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Running Revolution Started as Evolution

Early humans hoofed it not for fun, but for survival

THURSDAY, Nov. 18, 2004 (HealthDayNews) -- Millions of years before headphone-wearing joggers clotted the streets of America, the development of the ability to run played a crucial role in the evolution of early humans, according to new research.

Without running, our bodies might have turned out looking like those of apes, said Harvard University anthropology professor Daniel Lieberman, co-author of a new study in the Nov. 18 issue of Nature. "This ability of ours to run incredibly long distances rather efficiently is incredibly rare. It's unique," he said. "No other primates like to run, or are even good at it."

By developing bodies that allow for running, humans may have boosted their ability to both hunt and scavenge for food, Lieberman said. And that could have helped humans gain dominance in the world with one major cost: the ability to easily climb trees, which apparently disappeared as human bodies developed bodies designed for running instead.

Lieberman and a colleague, biology professor Dennis Bramble of the University of Utah, became interested in the development of running several years ago when they watched a pig run on a treadmill. "He looked at that pig and said, 'That pig can't hold its head still,' and sure enough, the pig was wobbling its head around from side to side," Lieberman recalled. By contrast, "when you look at a human running, they're terrific. We're like pogo sticks. If you watch someone running, particularly someone who has a ponytail, that ponytail will be bobbing up and down, but the eyes of the runner will be stable like a missile. We wondered how on earth we do that."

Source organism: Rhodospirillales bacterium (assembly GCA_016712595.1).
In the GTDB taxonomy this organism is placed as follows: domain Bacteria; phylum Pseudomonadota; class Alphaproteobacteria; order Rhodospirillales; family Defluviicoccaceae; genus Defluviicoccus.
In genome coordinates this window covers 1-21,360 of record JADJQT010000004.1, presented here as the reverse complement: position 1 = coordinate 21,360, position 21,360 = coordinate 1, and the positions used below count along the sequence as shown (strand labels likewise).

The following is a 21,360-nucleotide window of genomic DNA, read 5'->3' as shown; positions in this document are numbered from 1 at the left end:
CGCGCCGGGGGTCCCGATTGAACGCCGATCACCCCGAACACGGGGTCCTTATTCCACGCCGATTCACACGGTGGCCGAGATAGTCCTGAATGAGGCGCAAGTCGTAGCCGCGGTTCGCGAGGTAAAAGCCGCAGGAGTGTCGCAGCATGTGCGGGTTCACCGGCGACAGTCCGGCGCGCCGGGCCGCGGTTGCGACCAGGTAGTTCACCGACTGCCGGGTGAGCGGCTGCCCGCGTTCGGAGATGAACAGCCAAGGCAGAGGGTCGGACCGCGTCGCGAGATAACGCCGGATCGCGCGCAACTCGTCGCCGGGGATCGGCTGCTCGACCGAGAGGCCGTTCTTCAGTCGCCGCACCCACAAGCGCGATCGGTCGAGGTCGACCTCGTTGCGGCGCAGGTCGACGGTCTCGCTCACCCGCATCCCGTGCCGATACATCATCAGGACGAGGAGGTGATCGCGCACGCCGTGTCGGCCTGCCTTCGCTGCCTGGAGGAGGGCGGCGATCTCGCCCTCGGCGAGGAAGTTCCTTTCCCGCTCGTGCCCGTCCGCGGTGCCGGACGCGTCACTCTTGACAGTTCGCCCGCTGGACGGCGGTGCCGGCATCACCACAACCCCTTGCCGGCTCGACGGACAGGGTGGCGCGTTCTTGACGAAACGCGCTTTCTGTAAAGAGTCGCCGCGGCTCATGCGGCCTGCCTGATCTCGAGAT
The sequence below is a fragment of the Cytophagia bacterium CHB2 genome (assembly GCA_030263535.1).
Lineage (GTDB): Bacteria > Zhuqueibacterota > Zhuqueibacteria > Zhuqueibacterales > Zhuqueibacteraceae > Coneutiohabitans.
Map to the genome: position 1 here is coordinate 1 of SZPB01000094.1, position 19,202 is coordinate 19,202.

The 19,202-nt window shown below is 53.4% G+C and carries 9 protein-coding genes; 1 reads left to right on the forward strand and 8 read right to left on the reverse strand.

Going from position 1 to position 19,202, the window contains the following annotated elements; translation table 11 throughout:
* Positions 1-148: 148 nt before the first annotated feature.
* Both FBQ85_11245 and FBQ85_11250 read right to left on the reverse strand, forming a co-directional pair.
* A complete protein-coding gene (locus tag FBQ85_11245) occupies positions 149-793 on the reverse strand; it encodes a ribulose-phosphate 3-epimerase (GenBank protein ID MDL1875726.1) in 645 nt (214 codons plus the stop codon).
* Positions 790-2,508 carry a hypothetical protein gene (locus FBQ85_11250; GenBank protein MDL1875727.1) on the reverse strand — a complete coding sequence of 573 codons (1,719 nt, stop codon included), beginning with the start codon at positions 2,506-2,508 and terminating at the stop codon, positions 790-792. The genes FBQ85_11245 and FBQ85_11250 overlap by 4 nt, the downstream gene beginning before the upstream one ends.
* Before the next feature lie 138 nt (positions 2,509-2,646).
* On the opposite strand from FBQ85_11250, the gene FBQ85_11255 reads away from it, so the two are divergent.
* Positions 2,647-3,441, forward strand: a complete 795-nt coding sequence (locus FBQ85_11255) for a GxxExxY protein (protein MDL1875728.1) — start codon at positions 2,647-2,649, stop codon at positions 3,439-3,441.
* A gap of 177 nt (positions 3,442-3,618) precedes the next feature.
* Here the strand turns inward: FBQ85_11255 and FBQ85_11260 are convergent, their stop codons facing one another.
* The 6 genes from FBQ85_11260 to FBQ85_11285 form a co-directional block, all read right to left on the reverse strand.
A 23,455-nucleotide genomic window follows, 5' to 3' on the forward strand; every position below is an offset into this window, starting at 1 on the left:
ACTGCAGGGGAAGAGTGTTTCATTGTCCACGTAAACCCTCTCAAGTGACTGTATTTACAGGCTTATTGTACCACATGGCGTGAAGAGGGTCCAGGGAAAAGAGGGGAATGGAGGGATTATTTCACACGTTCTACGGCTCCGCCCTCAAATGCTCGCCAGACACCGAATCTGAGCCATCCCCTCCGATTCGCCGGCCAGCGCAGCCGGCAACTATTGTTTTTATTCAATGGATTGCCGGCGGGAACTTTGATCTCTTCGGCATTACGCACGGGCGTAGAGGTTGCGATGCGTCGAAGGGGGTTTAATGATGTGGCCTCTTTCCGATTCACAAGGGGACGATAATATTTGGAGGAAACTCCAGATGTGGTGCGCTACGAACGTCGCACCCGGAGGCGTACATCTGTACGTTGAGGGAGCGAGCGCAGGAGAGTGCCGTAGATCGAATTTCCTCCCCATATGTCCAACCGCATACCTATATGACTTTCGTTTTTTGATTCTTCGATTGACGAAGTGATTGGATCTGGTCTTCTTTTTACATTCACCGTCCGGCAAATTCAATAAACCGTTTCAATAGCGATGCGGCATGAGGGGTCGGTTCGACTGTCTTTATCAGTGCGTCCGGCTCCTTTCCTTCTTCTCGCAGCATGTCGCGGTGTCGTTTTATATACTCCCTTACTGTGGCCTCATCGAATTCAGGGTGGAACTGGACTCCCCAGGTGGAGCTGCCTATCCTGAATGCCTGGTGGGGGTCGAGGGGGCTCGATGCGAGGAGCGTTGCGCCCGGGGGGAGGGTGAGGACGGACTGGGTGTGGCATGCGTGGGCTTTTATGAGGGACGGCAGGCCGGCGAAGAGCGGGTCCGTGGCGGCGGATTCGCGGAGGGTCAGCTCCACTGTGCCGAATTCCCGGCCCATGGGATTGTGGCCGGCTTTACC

Lieberman and Bramble began studying early humans and found that the Homo erectus species seemed to have developed bodies that tolerated running, much like horses and dogs. By contrast, our chimp ancestors can sprint for short distances, "but they're terrible runners," Lieberman said. "They can't go for very long, and they get exhausted quickly."

The researchers found numerous physical traits that evolved in humans and appear to be critical to the ability to run: head designs that prevent overheating and allow humans to see the world as they run without too much jiggling; a ligament in the back that acts as a kind of shock absorber; shorter forearms that allow for better counterbalancing of the upper and lower bodies; and huge buttocks that provide stabilization.

As they evolved to run instead of just walk, humans lost their ability to scamper around trees. Why run instead of climb? "We think it had to do with getting protein, scavenging," Lieberman said. "Imagine you're a hungry Homo erectus," an early form of human. "You wonder how you're going to feed yourself, and you see some vultures in the distance. When the lions leave it, there will be the rest of the skeleton full of marrow, fat, protein, and also brains. The lions don't eat that. If you just walk over there and get it, the hyenas will be there before you."

Hence the need to run, which also helped early humans hunt, Lieberman said.

What about now? Will humans continue to evolve the ability to run? Lieberman doesn't think so. "We've paid a price," he said, "for sedentism."

More information

To learn more about evolution, try this PBS documentary.

SOURCES: Daniel Lieberman, Ph.D. professor, anthropology, Harvard University, Cambridge, Mass.; Nov. 18, 2004, Nature
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